Can Synthetic Bones Replace Bone Marrow Transplants?

People with Leukemia and other bloodborne diseases would have to undergo a lengthy process of chemotherapy and radiation therapy to kill off the cancer cells.

However, doing these procedures come with a lot of side effects.
One, it may induce nausea and vomiting (frequent at that). Two, it may kill off your immune system as well- something that might lead to further complications down the line.
One way to treat such conditions would be to conduct a bone marrow transplant where healthy stem cells from a patient’s body (or one that of a compatible donor) are extracted from the body and will be transplanted back after a couple of chemotherapy sessions.
Shyni Varghese of the University of California, San Diego, wants to create a new way to skip this step. In order to skip the process of chemotherapy, thereby eliminating all of the cells in the body of the patient, Varghese and her team have created a synthetic bone that actually acts like bone marrow.
This new bone can be filled with stem cells and will be transplanted into the patient’s body. The stem cells can either be from the patient’s body or from a compatible donor. Although this procedure hasn’t been done in human subjects, this was actually quite successful in mice.
In a press release, Varghese said that they have made an accessory bone that can accommodate the patient’s own stem cells or that of a donor. By doing this, we can completely eliminate the irradiation process and proceed with the manner of treating the patient’s condition.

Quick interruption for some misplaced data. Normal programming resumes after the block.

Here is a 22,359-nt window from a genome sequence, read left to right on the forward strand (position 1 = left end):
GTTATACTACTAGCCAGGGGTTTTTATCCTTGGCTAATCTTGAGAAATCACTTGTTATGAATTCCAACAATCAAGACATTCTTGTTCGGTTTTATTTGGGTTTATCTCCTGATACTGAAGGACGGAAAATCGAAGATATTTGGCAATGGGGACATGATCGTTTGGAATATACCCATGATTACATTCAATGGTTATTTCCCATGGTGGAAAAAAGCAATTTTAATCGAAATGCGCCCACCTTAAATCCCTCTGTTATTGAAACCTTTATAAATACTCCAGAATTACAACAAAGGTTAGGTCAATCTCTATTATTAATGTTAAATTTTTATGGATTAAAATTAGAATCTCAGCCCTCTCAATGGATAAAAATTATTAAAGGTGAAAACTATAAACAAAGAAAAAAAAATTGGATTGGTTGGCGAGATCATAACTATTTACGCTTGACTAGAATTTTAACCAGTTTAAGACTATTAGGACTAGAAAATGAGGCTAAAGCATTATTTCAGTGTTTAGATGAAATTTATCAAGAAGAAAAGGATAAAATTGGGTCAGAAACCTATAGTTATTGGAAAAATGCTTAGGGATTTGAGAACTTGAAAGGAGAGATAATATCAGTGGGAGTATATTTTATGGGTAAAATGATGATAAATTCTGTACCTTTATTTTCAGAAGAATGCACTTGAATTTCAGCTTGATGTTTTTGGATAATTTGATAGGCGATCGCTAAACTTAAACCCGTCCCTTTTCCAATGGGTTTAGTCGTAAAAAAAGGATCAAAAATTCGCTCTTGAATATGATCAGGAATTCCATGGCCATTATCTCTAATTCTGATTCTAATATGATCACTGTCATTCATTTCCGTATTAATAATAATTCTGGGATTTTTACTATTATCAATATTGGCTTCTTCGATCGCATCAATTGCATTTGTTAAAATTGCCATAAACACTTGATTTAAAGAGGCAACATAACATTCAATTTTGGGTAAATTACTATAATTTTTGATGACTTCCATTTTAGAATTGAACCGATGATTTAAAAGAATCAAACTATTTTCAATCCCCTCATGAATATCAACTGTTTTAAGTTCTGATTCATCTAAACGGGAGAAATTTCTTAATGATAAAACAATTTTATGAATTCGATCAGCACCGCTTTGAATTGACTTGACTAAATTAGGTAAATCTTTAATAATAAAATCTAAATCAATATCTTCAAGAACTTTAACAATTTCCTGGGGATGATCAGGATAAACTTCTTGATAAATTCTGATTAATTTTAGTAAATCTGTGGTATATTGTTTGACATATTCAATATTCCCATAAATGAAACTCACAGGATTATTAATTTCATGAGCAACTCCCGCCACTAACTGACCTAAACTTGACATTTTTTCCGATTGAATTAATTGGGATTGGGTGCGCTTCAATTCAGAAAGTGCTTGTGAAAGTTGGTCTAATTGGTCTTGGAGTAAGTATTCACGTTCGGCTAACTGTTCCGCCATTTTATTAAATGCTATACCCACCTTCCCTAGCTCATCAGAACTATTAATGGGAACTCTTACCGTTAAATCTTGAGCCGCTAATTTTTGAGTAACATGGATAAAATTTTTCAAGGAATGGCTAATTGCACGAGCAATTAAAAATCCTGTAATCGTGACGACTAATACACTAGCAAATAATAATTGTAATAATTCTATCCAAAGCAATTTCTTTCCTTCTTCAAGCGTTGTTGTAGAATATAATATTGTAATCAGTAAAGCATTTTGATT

The Synthetic Bone

The artificial bone transplants are made of two layers of hydrogel matrices. The inner layer consists of the stem cells and the outer layer contains calcium phosphate minerals. The synthetic bone was transplanted into the skin of the affected mice and after a month, the bone was extracted. She then discovered that the transplant contains blood cells that come from the host mice and some of the donor blood cells as well.

The synthetic bone was then planted back into the mice and after six months, Varghese found that all of the cells that are inside the bone started circulating into the mice’s system. Varghese told KPBS that the transplanted bones pretty much acted like the mice’s own tissue.
In an interview with New Scientist, Professor Emeritus of Hematology at St. George’s University of London, Edward Gordon-Smith, said that the study was a remarkable achievement and may serve as a means for treating patients with bloodborne diseases without killing off the cells in their bodies first.
However, no matter how useful this study was, Varghese implied that the procedure would only work for people who are suffering from non-malignant bone marrow conditions such as low blood cell counts, aplastic anemia, and where immune cells attack the patient’s own bone marrow.
The procedure, then, will not be useful if the patient is suffering from Leukemia. In this case, the patient would have to undergo the same procedure where they would be run through a gauntlet of chemotherapy and radiation therapy.